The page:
Citizenship and Civic Education in Costa Rica, Myanmar, and the United States

Amy Roberts, Lydiah Nganga, Joanie James


Educators everywhere consider how best to prepare students with the knowledge, skills, attitudes and behaviors to be informed, engaged, and caring 21st century citizens. This article provides a report of an ethnographic transnational field study examining how 30 middle and high school educators located in Costa Rica, Myanmar, and the United States, conceive of citizenship and civic education based on textbook use, classroom materials, pedagogical practices, and instructional strategies. Data sources included field logs, debriefing sessions, one-to-one interviews, focus group discussions, classroom observations, a questionnaire, textbook evaluations, and review of media documents. Participants in the United States network emphasized multiple perspectives applied as a lens to the study of contemporary global issues. Costa Rican participants mirrored this description but with emphasis on nationalistic goals to equip students with skills to work for tangible improvements in the lives of Costa Rican citizens. In the Myanmar context, participants relied almost exclusively on textbooks; in this case, context and culture informed the aims and approaches of civic and citizenship education. Implications contribute to transnational discourse addressing the practice of civic and citizenship education internationally. This study expands dominant definitions and the importance of a qualitative transnational framework to examine citizenship and civics curricula in diverse systems.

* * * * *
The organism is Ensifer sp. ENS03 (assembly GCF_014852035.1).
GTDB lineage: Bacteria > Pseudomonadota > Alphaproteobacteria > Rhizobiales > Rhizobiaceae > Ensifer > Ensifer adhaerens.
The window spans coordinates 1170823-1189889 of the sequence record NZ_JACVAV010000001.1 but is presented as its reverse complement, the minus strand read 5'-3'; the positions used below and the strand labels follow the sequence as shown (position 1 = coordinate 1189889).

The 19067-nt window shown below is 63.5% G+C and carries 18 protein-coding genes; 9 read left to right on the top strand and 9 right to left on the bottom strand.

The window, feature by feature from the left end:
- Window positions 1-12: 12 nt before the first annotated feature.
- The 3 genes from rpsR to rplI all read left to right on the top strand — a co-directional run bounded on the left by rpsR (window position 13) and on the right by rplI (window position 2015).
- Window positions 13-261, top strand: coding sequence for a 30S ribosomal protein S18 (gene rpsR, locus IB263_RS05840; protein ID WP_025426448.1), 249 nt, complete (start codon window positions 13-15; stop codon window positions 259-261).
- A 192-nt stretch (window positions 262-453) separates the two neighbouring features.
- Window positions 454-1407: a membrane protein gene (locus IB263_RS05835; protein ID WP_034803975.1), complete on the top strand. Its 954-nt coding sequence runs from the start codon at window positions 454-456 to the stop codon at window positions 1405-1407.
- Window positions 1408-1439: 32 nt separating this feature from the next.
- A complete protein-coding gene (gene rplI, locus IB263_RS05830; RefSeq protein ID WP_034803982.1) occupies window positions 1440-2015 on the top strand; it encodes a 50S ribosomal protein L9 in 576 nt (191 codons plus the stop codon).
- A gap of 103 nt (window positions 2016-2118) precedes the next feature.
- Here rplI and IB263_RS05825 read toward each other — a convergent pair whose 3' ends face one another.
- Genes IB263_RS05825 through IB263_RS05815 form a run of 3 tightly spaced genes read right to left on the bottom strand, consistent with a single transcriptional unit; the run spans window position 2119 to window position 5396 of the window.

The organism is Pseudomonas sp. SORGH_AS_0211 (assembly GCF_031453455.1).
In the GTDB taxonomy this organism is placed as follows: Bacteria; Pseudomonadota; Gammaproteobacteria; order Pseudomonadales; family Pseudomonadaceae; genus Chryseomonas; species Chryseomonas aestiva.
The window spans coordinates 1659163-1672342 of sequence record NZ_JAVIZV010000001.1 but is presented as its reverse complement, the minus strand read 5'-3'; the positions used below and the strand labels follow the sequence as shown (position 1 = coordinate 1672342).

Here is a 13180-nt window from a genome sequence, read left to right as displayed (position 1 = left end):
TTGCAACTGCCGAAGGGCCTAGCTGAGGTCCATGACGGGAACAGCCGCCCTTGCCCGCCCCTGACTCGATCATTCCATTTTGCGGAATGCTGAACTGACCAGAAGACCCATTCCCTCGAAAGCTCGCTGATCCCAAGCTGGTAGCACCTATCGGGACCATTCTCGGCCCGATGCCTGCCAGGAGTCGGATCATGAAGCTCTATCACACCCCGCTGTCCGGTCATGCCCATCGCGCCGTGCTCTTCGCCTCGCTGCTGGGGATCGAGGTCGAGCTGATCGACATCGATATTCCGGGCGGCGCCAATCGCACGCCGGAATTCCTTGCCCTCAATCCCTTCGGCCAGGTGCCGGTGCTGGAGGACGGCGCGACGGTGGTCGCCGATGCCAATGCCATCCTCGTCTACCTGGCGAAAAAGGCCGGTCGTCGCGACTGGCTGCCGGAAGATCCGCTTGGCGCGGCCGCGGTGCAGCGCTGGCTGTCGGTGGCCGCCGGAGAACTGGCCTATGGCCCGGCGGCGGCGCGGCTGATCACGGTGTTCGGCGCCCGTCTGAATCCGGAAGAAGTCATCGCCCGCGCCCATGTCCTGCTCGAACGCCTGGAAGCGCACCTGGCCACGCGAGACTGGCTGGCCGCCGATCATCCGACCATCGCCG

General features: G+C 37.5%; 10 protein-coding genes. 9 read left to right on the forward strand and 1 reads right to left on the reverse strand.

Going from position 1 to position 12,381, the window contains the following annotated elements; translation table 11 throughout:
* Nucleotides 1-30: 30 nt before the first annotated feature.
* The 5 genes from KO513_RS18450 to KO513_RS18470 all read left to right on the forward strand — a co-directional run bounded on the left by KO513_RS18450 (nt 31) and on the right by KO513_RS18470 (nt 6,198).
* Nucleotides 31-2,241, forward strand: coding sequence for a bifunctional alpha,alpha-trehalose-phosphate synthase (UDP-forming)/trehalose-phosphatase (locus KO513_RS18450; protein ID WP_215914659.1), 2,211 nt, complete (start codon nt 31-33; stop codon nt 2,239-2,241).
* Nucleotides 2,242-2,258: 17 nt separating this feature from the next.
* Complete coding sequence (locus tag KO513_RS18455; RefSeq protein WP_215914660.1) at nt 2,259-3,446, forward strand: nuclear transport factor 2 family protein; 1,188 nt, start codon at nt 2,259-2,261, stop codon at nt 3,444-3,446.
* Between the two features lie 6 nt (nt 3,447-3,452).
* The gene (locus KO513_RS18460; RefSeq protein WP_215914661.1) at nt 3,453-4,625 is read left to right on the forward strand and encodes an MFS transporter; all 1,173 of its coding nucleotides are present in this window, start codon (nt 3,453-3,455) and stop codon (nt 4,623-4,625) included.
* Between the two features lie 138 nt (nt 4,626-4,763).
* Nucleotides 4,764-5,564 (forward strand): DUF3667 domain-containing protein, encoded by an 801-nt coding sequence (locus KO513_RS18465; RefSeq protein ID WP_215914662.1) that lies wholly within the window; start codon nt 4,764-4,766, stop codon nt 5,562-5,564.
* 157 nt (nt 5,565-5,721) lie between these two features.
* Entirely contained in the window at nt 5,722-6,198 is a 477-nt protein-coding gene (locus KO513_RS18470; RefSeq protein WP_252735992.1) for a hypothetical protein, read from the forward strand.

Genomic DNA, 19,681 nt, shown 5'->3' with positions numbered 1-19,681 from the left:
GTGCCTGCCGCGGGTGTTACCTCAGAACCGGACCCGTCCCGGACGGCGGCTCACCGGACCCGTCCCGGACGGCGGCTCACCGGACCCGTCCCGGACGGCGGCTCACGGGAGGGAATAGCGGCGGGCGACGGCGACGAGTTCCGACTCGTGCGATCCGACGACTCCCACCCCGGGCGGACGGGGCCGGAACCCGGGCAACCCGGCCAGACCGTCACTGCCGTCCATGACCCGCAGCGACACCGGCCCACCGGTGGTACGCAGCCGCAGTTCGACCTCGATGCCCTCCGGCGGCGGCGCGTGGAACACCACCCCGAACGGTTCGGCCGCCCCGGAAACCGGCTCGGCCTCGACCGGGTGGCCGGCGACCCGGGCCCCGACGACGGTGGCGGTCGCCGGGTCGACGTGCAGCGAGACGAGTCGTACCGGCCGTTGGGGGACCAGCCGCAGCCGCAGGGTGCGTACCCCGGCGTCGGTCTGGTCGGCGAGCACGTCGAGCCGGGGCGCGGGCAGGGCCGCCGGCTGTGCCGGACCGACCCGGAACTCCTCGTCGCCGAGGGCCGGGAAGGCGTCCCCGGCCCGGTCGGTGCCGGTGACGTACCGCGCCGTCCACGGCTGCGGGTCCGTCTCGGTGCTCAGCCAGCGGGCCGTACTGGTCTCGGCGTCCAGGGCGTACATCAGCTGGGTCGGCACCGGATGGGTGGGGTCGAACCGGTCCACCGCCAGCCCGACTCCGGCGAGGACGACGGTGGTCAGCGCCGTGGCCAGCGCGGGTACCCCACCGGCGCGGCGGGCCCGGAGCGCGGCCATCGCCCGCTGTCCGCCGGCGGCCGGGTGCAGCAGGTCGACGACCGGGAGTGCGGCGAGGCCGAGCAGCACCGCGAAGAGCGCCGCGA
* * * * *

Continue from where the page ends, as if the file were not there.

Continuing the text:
Civic education, citizenship education, curriculum, 21-century citizens, transnational field study

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